A pet carrier is a great idea. Dr. Papurt recommends such a portable cage for all cats and most dogs. A pet in a carrier cannot become frightened and bolt away, requiring an extensive search; or even worse, the loss of the animal altogether. If kept caged, it cannot hide under a seat where it would be difficult to retrieve, it cannot jump on the pilot, possibly with extremely unfortunate results to all concerned, and it cannot urinate, defecate, or vomit on the aircraft upholstery. Dr. Papurt also suggested some methods to prevent these unpleasant occurrences while in the carrier.
A carrier for one's pet shouldn't be too large. It serves the same purpose as a seat belt for the animal, and if it is larger than required for the specific pet, the animal could well be injured bouncing around inside the carrier if turbulence should be encountered, or in the event of a particularly hard landing. The pet should have enough room to stand up and turn around in the carrier, but not much more, according to Dr. Papurt. She asserts that a good rule of thumb is that the carrier need not be more than one and one-half times the length of the animal.
Dr. Papurt goes on to recommend that every pet in a carrier should be transported in the cabin with the passengers rather than an isolated baggage compartment, such as the nose compartment of a twin-engine airplane or one of the larger singles with a nose baggage compartment. The environment in such an area is neither temperature- nor noise-controlled, which may be okay for luggage, but not for a dog or cat. As is the case with everything in an aircraft, the carrier must be secured. A good way to do this if there is a seat available and the carrier is small (for a cat or small dog), is to place the carrier on the seat and run the seat belt through the handle, while for larger pet carriers, a seat may be removed or the carrier may be secured in the baggage area behind the seats.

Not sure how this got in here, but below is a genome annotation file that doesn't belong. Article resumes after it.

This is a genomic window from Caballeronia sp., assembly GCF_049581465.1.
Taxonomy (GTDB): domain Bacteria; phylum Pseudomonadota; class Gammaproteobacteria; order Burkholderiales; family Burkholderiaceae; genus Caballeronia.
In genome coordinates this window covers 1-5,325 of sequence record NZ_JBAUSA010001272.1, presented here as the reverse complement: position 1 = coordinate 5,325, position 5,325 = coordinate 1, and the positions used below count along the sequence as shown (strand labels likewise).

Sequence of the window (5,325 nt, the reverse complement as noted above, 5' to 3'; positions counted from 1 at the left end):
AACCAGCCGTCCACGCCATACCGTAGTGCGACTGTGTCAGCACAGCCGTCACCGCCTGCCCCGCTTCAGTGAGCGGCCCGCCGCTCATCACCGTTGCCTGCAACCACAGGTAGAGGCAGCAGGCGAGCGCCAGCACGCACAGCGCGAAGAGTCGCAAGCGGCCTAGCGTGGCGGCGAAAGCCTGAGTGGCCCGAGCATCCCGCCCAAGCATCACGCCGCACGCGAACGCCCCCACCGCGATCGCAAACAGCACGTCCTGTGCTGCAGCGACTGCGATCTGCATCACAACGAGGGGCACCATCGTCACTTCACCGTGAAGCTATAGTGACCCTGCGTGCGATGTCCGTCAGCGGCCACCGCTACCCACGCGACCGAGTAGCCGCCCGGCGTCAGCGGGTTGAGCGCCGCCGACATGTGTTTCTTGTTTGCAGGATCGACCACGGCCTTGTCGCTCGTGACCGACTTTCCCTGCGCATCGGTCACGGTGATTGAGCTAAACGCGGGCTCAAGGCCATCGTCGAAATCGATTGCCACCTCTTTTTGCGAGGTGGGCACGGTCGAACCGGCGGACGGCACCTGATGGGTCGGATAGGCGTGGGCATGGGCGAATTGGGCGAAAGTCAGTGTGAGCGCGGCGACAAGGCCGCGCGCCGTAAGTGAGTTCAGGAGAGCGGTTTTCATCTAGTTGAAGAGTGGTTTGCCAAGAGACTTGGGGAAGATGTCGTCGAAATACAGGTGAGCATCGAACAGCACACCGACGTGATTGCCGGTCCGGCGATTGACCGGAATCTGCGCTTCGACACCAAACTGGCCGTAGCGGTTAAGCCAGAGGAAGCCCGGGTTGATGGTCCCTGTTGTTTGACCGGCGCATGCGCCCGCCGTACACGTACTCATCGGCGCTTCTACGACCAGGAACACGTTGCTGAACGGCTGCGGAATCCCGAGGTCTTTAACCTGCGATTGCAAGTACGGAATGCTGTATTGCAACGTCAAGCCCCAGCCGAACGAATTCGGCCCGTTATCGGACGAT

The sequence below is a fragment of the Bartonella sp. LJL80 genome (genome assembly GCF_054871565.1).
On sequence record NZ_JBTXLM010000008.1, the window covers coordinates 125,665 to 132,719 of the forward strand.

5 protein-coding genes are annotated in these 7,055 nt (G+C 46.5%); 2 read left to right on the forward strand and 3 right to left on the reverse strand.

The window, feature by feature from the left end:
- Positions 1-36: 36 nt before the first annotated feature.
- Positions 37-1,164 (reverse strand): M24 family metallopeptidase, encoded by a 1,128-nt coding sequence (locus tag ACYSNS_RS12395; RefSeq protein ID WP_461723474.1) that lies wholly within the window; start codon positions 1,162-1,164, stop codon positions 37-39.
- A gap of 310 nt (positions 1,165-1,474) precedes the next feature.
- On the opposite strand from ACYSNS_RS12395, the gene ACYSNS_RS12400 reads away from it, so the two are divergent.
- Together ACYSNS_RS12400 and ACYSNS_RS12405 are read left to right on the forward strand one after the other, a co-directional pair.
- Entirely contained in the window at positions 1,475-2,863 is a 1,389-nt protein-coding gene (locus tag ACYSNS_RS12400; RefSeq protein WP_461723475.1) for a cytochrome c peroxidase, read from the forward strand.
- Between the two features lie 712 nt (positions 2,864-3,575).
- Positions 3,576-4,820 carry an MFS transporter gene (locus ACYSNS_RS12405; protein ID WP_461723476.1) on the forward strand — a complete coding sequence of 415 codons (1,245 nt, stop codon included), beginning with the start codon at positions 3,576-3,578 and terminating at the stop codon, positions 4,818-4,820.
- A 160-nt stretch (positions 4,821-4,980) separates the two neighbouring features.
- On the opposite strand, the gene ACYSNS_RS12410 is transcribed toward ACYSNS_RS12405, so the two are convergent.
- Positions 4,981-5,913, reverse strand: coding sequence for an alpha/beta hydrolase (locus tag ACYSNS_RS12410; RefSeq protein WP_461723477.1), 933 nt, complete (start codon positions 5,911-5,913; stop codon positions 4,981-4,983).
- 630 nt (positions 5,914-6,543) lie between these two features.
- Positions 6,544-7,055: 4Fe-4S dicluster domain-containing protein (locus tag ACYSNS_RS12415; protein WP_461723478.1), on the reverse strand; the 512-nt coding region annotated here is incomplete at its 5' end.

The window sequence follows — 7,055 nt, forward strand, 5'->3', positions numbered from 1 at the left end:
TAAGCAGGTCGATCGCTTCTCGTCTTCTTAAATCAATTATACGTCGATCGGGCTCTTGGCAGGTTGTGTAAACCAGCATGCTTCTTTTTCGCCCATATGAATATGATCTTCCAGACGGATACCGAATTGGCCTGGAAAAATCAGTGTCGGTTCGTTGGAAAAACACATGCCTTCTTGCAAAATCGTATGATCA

The plastic or fiberglass airline-carriers with a wire door and ventilation holes or grates are superior to the wire-cage types. Dr. Papurt offered several sound reasons for this. The solid (plastic or fiberglass) carrier prevents the pet from seeing strange objects, and thus enhances the feeling of security. It lessens the likelihood of the animal being overtaken by fear, and protects it to some degree from extremes of temperature. And should the pet have an unfortunate "accident," the result is confined to a leak-proof enclosure and not distributed throughout the interior of the aircraft, resulting in an extremely unpleasant environment for everyone aboard, an event to be scrupulously avoided at all costs. The desirable sort of carrier can be obtained at many pet-supply houses or through some airline offices.
The floor of the carrier should be covered with some absorbent material. For older pets, a towel or a blanket is quite suitable, but for puppies, which are likely to chew and perhaps swallow pieces of cloth, newspapers are perfectly adequate. If the animal must be left unattended, the carrier should be equipped with a lock. Food and water dishes should not be placed inside the carrier, but rather offered to the pet at proscribed intervals.
Too Big for Carriers
Some dogs, especially large breeds that are well-trained and accustomed to automobile travel, will readily adapt to riding in a general aviation airplane without a carrier. It is important, however, to make certain that any animal that is not to be confined in a carrier have a temperament that is not readily incited to fear or panic, or the results of attempted air travel could be extremely traumatic indeed to both the pet and the people aboard, as well as to the aircraft itself.